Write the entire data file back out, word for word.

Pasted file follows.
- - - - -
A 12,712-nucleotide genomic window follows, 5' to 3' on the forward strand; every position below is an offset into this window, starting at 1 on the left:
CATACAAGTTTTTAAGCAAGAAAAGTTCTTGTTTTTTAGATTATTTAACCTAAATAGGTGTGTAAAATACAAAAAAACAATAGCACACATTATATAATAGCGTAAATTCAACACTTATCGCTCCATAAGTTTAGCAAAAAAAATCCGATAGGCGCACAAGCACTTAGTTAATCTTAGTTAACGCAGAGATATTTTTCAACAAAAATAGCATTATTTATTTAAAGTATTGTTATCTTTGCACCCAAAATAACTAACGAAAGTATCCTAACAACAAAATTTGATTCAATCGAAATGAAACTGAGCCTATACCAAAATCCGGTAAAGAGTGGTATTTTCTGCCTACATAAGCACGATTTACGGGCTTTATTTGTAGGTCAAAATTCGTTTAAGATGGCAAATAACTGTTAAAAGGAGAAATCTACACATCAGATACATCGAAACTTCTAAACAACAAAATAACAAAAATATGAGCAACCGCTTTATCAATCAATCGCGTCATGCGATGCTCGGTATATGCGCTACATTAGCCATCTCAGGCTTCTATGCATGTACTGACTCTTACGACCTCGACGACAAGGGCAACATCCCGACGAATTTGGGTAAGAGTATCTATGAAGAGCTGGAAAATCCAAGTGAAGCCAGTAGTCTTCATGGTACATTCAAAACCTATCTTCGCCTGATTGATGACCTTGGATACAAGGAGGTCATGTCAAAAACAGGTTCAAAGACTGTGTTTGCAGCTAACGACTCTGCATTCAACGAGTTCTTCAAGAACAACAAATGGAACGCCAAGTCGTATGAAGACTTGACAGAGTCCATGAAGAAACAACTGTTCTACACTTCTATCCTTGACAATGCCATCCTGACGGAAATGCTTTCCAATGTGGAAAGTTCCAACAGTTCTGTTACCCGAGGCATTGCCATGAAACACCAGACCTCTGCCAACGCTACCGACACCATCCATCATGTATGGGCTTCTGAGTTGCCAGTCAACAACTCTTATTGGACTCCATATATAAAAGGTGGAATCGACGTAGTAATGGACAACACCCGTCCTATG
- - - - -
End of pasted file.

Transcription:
A 12,712-nucleotide genomic window follows, 5' to 3' on the forward strand; every position below is an offset into this window, starting at 1 on the left:
CATACAAGTTTTTAAGCAAGAAAAGTTCTTGTTTTTTAGATTATTTAACCTAAATAGGTGTGTAAAATACAAAAAAACAATAGCACACATTATATAATAGCGTAAATTCAACACTTATCGCTCCATAAGTTTAGCAAAAAAAATCCGATAGGCGCACAAGCACTTAGTTAATCTTAGTTAACGCAGAGATATTTTTCAACAAAAATAGCATTATTTATTTAAAGTATTGTTATCTTTGCACCCAAAATAACTAACGAAAGTATCCTAACAACAAAATTTGATTCAATCGAAATGAAACTGAGCCTATACCAAAATCCGGTAAAGAGTGGTATTTTCTGCCTACATAAGCACGATTTACGGGCTTTATTTGTAGGTCAAAATTCGTTTAAGATGGCAAATAACTGTTAAAAGGAGAAATCTACACATCAGATACATCGAAACTTCTAAACAACAAAATAACAAAAATATGAGCAACCGCTTTATCAATCAATCGCGTCATGCGATGCTCGGTATATGCGCTACATTAGCCATCTCAGGCTTCTATGCATGTACTGACTCTTACGACCTCGACGACAAGGGCAACATCCCGACGAATTTGGGTAAGAGTATCTATGAAGAGCTGGAAAATCCAAGTGAAGCCAGTAGTCTTCATGGTACATTCAAAACCTATCTTCGCCTGATTGATGACCTTGGATACAAGGAGGTCATGTCAAAAACAGGTTCAAAGACTGTGTTTGCAGCTAACGACTCTGCATTCAACGAGTTCTTCAAGAACAACAAATGGAACGCCAAGTCGTATGAAGACTTGACAGAGTCCATGAAGAAACAACTGTTCTACACTTCTATCCTTGACAATGCCATCCTGACGGAAATGCTTTCCAATGTGGAAAGTTCCAACAGTTCTGTTACCCGAGGCATTGCCATGAAACACCAGACCTCTGCCAACGCTACCGACACCATCCATCATGTATGGGCTTCTGAGTTGCCAGTCAACAACTCTTATTGGACTCCATATATAAAAGGTGGAATCGACGTAGTAATGGACAACACCCGTCCTATG